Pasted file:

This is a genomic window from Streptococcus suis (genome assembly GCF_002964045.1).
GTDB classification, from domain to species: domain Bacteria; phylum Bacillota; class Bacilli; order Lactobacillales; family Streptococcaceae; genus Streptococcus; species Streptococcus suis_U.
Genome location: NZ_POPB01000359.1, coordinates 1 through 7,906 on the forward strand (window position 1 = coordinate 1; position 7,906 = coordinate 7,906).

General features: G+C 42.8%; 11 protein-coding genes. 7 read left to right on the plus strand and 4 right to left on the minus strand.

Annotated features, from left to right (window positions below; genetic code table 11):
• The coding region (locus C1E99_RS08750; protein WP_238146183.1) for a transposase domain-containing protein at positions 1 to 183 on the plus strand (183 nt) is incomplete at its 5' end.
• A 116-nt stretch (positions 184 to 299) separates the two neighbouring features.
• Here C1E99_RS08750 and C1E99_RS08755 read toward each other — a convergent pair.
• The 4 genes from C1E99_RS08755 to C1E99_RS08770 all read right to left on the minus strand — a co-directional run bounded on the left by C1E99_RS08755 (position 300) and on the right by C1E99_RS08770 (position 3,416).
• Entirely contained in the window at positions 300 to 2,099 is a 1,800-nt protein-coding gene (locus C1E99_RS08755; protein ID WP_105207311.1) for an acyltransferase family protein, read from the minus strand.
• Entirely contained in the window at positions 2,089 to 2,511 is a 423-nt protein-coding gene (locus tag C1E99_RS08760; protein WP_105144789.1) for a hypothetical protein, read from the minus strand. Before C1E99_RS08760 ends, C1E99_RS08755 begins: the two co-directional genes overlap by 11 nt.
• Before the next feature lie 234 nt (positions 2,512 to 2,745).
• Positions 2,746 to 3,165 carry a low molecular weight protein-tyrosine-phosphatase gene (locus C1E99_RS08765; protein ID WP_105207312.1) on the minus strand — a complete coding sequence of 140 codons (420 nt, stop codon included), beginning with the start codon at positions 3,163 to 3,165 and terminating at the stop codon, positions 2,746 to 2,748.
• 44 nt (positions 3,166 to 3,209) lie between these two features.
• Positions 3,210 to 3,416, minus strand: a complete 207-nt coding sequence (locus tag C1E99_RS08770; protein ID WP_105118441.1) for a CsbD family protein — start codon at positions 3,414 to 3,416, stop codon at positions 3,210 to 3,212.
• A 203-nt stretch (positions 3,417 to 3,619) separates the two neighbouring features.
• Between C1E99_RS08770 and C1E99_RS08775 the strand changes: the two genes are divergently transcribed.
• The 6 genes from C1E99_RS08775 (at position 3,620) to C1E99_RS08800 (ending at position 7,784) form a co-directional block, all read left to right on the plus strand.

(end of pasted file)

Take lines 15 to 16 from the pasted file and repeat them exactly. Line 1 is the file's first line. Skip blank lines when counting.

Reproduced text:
• Positions 3,210 to 3,416, minus strand: a complete 207-nt coding sequence (locus tag C1E99_RS08770; protein ID WP_105118441.1) for a CsbD family protein — start codon at positions 3,414 to 3,416, stop codon at positions 3,210 to 3,212.
• A 203-nt stretch (positions 3,417 to 3,619) separates the two neighbouring features.